• ‘The two of them whooped and hollered some more; their wives sighed at the spectacle and regarded each other with love.’
      • ‘‘It's easier to weigh an elephant than you think,’ was his only comment when I stopped to investigate the unusual spectacle.’
      • ‘But soon, the townsfolk began to gather outside of their homes to view the great spectacle that had suddenly appeared in the sky.’
      • ‘So we are presented with the bizarre and bewildering spectacle of American planes dropping explosives and food on Afghanistan at the same time.’
      • ‘Like a reality TV show with guns, the coverage takes the everyday business of war, normally hidden from public view, and blows it up into a grisly, repulsive spectacle.’
      • ‘Once there, he was presented with a spectacle that he could hardly believe.’
      • ‘Several days later at the gates of Peel the villagers gathered silently to view the gruesome spectacle stuck upon a pike.’
      • ‘But the unseemly scenes provided an entertaining spectacle for those drinking in the evening sun outside the pub.’
      • ‘A beam of pure white light sliced through the darkness giving sight to the grizzly spectacle before them.’
      • ‘They presented a frightening spectacle when they turned out in the piazza to protest.’
      • ‘Townsfolk stood on the side, watching the unusual spectacle but not wanting to get involved.’
      • ‘Now I had to admit that we watched this spectacle from a safe vantage point behind the baked beans aisle.’
      • ‘Across the city people clustered at office windows and gathered on factory roofs to view the spectacle.’
      • ‘It would be an odd spectacle, for two friends of opposite sex parading through the town on horses with no saddle.’
      sight, vision, view, scene, prospect, vista, outlook, picture
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Phrases

  • make a spectacle of oneself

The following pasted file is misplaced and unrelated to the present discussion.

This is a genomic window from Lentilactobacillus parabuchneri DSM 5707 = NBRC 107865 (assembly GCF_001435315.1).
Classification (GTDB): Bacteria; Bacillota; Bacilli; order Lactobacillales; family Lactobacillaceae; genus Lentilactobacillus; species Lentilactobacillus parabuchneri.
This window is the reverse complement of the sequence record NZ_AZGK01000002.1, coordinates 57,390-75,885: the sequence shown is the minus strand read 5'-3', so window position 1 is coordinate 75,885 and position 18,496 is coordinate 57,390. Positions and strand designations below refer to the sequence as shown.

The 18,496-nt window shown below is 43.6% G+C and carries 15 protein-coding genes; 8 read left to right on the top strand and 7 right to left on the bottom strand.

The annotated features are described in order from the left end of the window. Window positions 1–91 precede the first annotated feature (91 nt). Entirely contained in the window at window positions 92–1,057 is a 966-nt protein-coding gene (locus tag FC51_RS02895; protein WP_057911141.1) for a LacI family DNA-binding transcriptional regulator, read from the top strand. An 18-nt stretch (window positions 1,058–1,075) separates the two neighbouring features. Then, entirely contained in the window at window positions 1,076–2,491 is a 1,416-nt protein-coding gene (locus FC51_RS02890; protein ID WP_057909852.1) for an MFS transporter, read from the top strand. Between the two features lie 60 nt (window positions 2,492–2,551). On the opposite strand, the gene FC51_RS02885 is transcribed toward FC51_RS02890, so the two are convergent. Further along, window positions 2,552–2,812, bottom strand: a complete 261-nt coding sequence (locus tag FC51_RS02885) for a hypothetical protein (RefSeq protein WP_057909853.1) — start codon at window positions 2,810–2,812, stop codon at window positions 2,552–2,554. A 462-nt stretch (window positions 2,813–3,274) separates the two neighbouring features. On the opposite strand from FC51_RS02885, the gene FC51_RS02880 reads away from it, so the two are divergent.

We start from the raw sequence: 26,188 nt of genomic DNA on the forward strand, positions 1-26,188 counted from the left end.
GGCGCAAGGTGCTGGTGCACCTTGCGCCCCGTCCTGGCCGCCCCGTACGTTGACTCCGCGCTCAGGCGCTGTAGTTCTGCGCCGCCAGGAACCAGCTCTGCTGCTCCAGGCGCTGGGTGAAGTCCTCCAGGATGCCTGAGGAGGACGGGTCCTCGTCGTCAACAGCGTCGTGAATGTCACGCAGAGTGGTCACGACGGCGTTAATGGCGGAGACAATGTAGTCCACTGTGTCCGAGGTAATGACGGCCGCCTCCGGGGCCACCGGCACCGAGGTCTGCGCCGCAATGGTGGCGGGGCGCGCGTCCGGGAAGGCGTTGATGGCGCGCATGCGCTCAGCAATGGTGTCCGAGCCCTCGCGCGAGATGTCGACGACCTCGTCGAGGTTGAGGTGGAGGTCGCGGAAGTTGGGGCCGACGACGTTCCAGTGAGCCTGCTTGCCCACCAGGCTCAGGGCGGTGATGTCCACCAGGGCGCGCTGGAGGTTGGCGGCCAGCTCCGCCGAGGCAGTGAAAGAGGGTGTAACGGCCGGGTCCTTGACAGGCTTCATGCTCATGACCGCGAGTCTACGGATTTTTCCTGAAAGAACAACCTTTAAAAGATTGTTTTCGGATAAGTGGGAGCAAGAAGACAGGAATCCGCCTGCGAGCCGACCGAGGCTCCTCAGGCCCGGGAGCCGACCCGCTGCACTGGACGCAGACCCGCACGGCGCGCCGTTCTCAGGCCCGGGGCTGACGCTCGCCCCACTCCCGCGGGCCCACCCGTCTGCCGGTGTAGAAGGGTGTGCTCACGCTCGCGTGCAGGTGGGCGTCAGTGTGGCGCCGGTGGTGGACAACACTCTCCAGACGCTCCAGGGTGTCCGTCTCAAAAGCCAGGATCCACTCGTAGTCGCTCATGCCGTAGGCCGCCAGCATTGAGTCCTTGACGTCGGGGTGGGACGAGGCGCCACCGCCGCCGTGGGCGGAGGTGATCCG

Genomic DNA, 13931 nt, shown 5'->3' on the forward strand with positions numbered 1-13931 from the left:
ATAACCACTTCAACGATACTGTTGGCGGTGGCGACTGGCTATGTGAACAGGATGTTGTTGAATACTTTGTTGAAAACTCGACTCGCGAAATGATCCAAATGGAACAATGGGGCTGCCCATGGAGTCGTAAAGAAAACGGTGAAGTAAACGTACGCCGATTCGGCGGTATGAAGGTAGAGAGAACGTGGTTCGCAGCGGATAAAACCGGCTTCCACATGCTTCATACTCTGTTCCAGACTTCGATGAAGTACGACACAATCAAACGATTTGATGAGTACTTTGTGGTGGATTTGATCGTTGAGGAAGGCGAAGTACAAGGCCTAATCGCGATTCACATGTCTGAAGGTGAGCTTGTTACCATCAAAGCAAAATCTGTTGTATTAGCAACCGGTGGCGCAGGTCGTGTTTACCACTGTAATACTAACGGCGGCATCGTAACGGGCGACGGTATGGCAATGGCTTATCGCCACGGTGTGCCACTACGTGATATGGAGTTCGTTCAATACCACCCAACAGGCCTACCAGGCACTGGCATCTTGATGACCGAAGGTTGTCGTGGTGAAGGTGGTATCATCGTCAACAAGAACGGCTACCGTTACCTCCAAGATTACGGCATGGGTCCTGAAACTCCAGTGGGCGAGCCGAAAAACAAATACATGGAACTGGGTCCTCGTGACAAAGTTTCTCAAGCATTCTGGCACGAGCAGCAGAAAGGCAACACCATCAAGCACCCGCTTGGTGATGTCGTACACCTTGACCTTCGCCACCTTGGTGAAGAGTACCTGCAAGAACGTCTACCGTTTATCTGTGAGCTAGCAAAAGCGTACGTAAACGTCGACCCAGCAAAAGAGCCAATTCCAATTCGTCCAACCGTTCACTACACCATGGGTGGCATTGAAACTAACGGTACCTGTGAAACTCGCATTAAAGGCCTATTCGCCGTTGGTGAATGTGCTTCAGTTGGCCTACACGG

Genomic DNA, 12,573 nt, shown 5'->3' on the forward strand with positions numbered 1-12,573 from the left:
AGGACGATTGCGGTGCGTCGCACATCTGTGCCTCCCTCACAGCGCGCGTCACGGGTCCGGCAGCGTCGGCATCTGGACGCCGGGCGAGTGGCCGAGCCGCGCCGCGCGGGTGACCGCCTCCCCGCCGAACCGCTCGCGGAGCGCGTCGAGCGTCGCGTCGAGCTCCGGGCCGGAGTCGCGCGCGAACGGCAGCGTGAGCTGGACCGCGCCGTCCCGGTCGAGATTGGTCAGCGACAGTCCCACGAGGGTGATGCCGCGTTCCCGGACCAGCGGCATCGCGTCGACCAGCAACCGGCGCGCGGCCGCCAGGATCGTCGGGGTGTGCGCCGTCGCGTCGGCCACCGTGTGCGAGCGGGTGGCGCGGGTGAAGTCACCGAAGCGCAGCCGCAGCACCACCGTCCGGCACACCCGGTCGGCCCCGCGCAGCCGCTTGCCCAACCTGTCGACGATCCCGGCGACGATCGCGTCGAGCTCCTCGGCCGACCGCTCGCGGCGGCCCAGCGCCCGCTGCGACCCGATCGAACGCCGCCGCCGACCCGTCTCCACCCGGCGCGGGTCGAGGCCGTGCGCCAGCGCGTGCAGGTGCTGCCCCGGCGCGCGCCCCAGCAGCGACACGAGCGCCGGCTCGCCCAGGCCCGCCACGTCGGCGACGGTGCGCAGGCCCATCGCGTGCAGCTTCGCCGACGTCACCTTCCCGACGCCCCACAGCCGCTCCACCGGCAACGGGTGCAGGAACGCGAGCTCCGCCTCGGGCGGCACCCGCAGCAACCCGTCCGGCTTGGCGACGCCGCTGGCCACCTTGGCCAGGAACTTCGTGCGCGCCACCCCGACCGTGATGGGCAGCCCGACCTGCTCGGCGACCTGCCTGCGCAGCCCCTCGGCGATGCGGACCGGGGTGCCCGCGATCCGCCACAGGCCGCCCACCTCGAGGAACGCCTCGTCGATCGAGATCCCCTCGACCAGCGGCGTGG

• Draw attention to oneself by behaving in a ridiculous way in public:

      ‘she was making a spectacle of herself with her childish outburst’
      • ‘She couldn't believe she was making a spectacle of herself like this.’
      • ‘He says he is no good without them, as he would only make a spectacle of himself.’
      • ‘Everyone laughed uproariously at this, no doubt making a spectacle of themselves to the other patrons.’
      • ‘He'd have hated making a spectacle of himself like this.’
      • ‘Some of them were making a spectacle of themselves, particularly Rebecca.’
      • ‘I was shy and preferred to not make a spectacle of myself in public places.’
      • ‘There's no need to make a spectacle of yourself in front of company.’
      • ‘Others were drinking too much and making a spectacle of themselves.’
      • ‘I would like to try novel-writing, but I don't think I've got the confidence not to make a spectacle of myself.’
      • ‘It could be us falling over and making a spectacle of ourselves in public.’
      exhibition, laughing stock, fool, curiosity
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Origin

Middle English: via Old French from Latin spectaculum public show, from spectare, frequentative of specere to look.

Pronunciation:

spectacle

/ˈspɛktək(ə)l/